Besides the two guys, you cant help but notice the eye-raising talent of two girls who sing in some of the songs. Sarah Bulka and Andrea Vergara (Drea) definitely add to the whole album with their unique singing voices. The song Cryin Shoulder has a soft melody with a hip-hop feel. The transition between the guys rapping and the girls singing the chorus sets a great mood for the song.
Their CD is a combination between old school and new school hip-hop. You get something different from each song. Most of them tell stories, while a few are just fun to listen to. The song Exhale is basically about doing drugs, but it still makes you want to get up and dance when you hear it. The best way to describe the song is swing meets hip-hop.

The fact that an independent record can have an impact like that really says a lot about the music.
But you should definitely find out for yourself by grabbing a copy of Cloud 9’s CD, Upstate of Mind at Trader Shags CD Emporium on Main Street in Brockport while they last.
A Cloud 9 performance in the Union Ballroom, presented by The Stylus, is planned for early next semester.
If you love hip-hop and arent offended by a little explicit language and occasional drug references, Im sure youll enjoy Cloud 9. Plus, if they do become famous one day, wouldnt it be cool to say that you knew them in college?
- SUNY Brockport's The Stylus

"Bleecker St. Bands & Cloud 9"

By Nathan Lovejoy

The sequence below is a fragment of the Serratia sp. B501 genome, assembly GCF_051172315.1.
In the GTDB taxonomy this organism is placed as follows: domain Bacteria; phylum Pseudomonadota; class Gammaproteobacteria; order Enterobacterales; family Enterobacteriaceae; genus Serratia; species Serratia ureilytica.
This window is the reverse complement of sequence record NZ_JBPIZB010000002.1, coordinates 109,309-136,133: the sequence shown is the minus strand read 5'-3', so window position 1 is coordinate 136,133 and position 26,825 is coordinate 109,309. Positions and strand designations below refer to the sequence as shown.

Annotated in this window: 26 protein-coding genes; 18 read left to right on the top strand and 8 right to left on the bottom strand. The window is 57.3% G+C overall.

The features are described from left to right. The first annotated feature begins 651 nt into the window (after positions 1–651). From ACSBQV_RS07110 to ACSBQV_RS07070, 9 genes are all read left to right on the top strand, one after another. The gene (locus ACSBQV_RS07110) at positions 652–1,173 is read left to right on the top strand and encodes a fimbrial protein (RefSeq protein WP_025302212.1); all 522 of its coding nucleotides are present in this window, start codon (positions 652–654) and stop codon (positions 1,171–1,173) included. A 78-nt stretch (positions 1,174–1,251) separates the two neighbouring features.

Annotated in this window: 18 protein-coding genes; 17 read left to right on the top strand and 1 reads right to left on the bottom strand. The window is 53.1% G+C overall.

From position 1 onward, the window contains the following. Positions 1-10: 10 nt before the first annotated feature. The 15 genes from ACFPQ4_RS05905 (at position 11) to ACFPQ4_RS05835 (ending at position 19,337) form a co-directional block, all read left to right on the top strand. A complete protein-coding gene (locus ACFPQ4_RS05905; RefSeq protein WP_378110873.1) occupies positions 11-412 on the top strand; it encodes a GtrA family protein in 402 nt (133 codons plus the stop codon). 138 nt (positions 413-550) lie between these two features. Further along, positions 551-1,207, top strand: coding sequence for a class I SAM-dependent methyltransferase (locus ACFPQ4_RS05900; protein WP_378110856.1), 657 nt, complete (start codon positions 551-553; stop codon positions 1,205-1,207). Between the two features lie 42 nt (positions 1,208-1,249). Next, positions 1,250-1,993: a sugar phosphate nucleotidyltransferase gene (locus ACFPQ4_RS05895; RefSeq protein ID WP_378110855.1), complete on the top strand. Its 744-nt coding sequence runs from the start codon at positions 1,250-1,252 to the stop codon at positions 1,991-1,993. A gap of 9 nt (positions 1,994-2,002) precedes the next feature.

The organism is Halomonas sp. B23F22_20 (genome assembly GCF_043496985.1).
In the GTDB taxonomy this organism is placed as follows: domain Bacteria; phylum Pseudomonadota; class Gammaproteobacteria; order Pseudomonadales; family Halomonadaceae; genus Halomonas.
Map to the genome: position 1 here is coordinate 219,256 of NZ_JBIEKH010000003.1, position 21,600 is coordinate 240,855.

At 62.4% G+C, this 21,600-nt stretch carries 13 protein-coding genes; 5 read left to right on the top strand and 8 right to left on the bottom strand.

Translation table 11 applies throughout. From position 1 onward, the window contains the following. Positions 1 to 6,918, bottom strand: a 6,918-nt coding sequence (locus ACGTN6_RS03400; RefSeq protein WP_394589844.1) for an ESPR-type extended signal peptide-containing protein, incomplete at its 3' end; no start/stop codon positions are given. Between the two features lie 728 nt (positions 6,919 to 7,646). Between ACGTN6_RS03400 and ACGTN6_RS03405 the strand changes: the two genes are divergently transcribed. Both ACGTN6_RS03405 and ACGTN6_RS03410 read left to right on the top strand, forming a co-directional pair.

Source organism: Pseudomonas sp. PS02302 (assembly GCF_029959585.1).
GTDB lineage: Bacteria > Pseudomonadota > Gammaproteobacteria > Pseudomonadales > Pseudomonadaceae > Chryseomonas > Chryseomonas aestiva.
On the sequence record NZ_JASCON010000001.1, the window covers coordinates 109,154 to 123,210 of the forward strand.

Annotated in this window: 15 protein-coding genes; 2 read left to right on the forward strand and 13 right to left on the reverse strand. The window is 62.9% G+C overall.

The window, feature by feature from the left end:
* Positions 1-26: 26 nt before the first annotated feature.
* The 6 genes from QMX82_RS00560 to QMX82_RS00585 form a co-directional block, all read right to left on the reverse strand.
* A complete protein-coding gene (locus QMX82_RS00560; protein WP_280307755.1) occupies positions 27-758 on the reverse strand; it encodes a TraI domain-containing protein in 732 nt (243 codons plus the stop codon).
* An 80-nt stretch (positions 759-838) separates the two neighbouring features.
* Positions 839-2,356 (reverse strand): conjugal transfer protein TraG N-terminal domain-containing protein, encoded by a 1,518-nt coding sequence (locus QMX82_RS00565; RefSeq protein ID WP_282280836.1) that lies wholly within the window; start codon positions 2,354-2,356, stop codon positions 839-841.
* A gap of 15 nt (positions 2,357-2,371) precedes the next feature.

Bleecker St. Bands & Cloud 9
This past Saturday night, I went out to Kenny's Castaways at the urging of a friend to see Cloud 9. A week and a half ago, I had never visited Kenny's, The Bitter End, or any of the other, similar bar-venues on Bleecker, but in the past week and a half I've made several trips on friends' recommendations.
These places are a much different experience and business than the standard NYC venues like Bowery Ballroom, Knitting Factory, or even Arlene's or Cake Shop. The bars on Bleecker play host to mostly local acts who draw a crowd ranging from friends, to friends-of-friends. In fact, seeing a band at Kenny's or The Bitter End gives you the distinct feeling that you have stepped outside of (or, perhaps, underneath) the endless hype cycles ensnaring blogs, indie journalists, and college radio. My surprise to see sizable crowds show up for the acts I've seen there probably reflects more on my tunnel-vision perspective on 'independent' music than it does on any inherent quality of the musicians on stage.

In many ways, it was refreshing to be removed from the land of buzz bands, with-it venues, and "I've heard of them, but haven't heard them" situations, but it also invoked the curiosity natural to a stranger in a strange land. Last Friday at Kenny's, I was in a room full of people who did not know or care who Vampire Weekend or Black Kids are, and seeing a band who imported most of their crowd from Long Island, including their parents and siblings. That may not sound odd at first, but try to think of a time when you've seen that at Union Pool or Don Pedro's.

Cloud 9 itself does not play a brand of music that I listen to with anything resembling frequency. They consist of a clearly jazz-trained bassist, a quick soloing, almost-power-metal guitarist, standard rock drummer and rhythm guitarist, and to top it off, two singer/rappers. Appropriately, the portfolio songs reflected this particular collection of approaches.